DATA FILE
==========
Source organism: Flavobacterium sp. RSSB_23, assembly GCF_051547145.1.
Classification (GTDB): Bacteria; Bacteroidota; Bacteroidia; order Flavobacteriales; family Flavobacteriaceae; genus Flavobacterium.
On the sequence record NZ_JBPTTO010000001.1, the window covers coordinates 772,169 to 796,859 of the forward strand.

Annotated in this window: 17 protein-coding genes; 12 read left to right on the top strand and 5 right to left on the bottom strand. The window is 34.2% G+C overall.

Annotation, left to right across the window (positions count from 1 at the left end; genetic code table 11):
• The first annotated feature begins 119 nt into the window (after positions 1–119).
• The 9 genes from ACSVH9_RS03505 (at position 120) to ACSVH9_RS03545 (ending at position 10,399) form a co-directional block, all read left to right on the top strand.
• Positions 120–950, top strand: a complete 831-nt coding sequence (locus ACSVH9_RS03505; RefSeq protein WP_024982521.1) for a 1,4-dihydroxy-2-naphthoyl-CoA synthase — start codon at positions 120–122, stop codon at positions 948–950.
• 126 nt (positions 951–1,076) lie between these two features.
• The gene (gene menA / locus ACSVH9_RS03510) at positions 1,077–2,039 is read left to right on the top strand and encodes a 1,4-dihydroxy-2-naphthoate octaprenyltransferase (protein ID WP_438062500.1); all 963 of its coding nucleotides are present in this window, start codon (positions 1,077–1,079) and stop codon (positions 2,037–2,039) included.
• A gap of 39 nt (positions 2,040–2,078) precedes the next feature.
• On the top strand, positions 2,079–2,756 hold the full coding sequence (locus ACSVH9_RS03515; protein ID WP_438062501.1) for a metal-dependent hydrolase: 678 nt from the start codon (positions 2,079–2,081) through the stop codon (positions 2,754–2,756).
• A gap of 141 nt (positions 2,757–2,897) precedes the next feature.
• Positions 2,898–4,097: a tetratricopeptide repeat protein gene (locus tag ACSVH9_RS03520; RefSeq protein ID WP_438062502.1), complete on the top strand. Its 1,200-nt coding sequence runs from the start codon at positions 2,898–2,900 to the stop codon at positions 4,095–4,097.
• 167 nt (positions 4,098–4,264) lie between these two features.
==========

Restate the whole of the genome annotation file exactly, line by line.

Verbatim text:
Source organism: Flavobacterium sp. RSSB_23, assembly GCF_051547145.1.
Classification (GTDB): Bacteria; Bacteroidota; Bacteroidia; order Flavobacteriales; family Flavobacteriaceae; genus Flavobacterium.
On the sequence record NZ_JBPTTO010000001.1, the window covers coordinates 772,169 to 796,859 of the forward strand.

Annotated in this window: 17 protein-coding genes; 12 read left to right on the top strand and 5 right to left on the bottom strand. The window is 34.2% G+C overall.

Annotation, left to right across the window (positions count from 1 at the left end; genetic code table 11):
• The first annotated feature begins 119 nt into the window (after positions 1–119).
• The 9 genes from ACSVH9_RS03505 (at position 120) to ACSVH9_RS03545 (ending at position 10,399) form a co-directional block, all read left to right on the top strand.
• Positions 120–950, top strand: a complete 831-nt coding sequence (locus ACSVH9_RS03505; RefSeq protein WP_024982521.1) for a 1,4-dihydroxy-2-naphthoyl-CoA synthase — start codon at positions 120–122, stop codon at positions 948–950.
• 126 nt (positions 951–1,076) lie between these two features.
• The gene (gene menA / locus ACSVH9_RS03510) at positions 1,077–2,039 is read left to right on the top strand and encodes a 1,4-dihydroxy-2-naphthoate octaprenyltransferase (protein ID WP_438062500.1); all 963 of its coding nucleotides are present in this window, start codon (positions 1,077–1,079) and stop codon (positions 2,037–2,039) included.
• A gap of 39 nt (positions 2,040–2,078) precedes the next feature.
• On the top strand, positions 2,079–2,756 hold the full coding sequence (locus ACSVH9_RS03515; protein ID WP_438062501.1) for a metal-dependent hydrolase: 678 nt from the start codon (positions 2,079–2,081) through the stop codon (positions 2,754–2,756).
• A gap of 141 nt (positions 2,757–2,897) precedes the next feature.
• Positions 2,898–4,097: a tetratricopeptide repeat protein gene (locus tag ACSVH9_RS03520; RefSeq protein ID WP_438062502.1), complete on the top strand. Its 1,200-nt coding sequence runs from the start codon at positions 2,898–2,900 to the stop codon at positions 4,095–4,097.
• 167 nt (positions 4,098–4,264) lie between these two features.